Left: A Polish woman’s prison camp in Oberlange

D-Day happens, June 6, 1944 and the war continues to rage

After arriving in England in 1942 Jarmoluk was placed in the ranks of the Second British Army under General Montgomery and assigned

This is part two of a two part series about Michael Jarmoluk, a longtime Rimbey resident, who was born in Poland, spent almost two years in a Siberian work camp and later served in the Second World War.

After arriving in England in 1942 Jarmoluk was placed in the ranks of the Second British Army under General Montgomery and assigned the First Polish Armored Division under Commanding General Maczek.

The language barrier proved to be a problem for Poles who could speak no English, but one that could be overcome and people were friendly and helpful.

Training continued in Scotland until 1943 when the armory division Jarmoluk was with moved to southeast England.

Although physically Jarmoluk was far from his homeland, his thoughts and those of his comrades remained in Poland.

“We knew the German-Russian war was continuing and we hoped things would happen soon so we could go into action to help liberate our country.’

In 1943 Polish corps of about 100,00 troops, along with Allied forces, distinguished themselves by fighting and capturing strategic Monte Casino, a religious cloister and the main obstacle to Rome.

During this time frame, Jarmoluk who had lost connection with his entire family was thrilled to receive a tiny censored postcard from the Red Cross which had been sent to them by his father.

He later was informed by his dad that his brother Leon was fighting with the forces in Italy. His mother and two sisters had left Russia through the Caspian Sea to Iran, Sadly his mom had died in a camp close to Tehran.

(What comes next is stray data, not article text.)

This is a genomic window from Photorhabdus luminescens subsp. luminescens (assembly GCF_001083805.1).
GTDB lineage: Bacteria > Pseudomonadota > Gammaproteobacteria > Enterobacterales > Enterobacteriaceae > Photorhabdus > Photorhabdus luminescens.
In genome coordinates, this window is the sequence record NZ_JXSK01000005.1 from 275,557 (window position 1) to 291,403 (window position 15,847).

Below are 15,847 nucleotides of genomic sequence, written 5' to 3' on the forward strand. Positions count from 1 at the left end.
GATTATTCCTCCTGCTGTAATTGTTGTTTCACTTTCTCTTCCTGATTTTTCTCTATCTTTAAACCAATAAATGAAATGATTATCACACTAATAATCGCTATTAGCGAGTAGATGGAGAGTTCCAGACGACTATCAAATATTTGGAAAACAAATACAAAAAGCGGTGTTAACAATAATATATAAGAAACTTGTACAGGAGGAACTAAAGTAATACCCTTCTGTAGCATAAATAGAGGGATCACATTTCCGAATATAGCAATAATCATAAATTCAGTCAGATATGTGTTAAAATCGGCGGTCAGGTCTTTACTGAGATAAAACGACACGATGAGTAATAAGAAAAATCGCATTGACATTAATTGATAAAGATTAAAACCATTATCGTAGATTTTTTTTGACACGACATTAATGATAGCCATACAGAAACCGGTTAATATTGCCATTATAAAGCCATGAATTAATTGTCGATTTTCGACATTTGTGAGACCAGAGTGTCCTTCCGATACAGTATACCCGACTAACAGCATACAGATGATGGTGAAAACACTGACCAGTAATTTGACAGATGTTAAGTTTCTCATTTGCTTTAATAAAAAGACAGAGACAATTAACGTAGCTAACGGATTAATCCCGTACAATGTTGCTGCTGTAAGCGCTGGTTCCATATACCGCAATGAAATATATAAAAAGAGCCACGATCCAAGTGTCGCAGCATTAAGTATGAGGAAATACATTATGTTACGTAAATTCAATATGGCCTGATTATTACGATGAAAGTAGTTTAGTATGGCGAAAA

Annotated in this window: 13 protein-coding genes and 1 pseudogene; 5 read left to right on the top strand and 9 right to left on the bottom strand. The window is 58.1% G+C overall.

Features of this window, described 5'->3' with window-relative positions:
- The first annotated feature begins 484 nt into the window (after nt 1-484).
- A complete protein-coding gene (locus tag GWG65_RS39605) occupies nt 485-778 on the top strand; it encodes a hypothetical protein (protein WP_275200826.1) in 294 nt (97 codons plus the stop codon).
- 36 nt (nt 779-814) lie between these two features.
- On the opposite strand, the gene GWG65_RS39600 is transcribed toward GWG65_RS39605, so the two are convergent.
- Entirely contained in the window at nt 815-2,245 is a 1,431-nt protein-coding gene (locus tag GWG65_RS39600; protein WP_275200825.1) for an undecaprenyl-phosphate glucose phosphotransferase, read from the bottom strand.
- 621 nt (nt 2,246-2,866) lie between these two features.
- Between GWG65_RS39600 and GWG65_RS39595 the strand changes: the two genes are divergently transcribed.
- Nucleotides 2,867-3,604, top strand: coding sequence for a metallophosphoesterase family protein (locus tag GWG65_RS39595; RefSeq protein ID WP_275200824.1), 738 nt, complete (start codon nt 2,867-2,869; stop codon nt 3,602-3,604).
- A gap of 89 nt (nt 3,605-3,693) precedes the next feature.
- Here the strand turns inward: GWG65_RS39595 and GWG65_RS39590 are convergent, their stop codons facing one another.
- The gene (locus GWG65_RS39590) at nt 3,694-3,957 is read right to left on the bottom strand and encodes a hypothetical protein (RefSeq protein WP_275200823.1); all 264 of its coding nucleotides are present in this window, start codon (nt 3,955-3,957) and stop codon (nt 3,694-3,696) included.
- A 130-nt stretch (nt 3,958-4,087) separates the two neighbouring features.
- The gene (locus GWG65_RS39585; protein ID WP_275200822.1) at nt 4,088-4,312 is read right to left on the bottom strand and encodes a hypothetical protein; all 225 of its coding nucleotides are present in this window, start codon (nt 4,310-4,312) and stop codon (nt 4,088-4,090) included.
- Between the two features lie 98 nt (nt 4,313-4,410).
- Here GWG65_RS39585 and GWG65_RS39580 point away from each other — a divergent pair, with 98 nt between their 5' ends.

His younger sisters were taken care of by the Red Cross and the British Government, ending up in South Africa, in the town of Oudtshoorn.

“I was very sorry to have lost my mom in a faraway country. But I was happy to still have most of my family and hear all the news about them. Now I knew I was not alone. From that point I kept some connection, not always very possible during the war, with the family.”

Meanwhile, word had been received that D-day, the day of the invasion of Europe was to happen on June 6, 1944.

The Allies managed to establish a front after heavy fighting, and hold the beaches of Normandy as more troops came in to assist.

Jarmoluk and his company crossed the English Channel, after loading equipment at the port of Tilbury on the river Thames.

“All you could see was ships as far as the eye could see, all heading to Normandy,” recalled Jarmoluk.

Troops were everywhere and the relentless shelling continued through a long, hot summer.

Jarmoluk’s company became part of the Second Canadian Corps, which included Canadians, British and Polish service men.

“There were lots of casualties (but) a person didn’t particularly think about it. It was war.”

Jarmoluk recalled his company being bombed by friendly fire, when the Americans fighter planes went slightly off course. Tragically, the bombing resulted in 60 men dead and 200 injured.

The battle of Normandy raged fiercely until August with Jarmoluk and his company encountered the heaviest fighting at Chambois. The battle of the gap was a massacre ending with the beaches littered with dead soldiers, burning tanks and a horrible stench coming from the swollen carcasses of horses.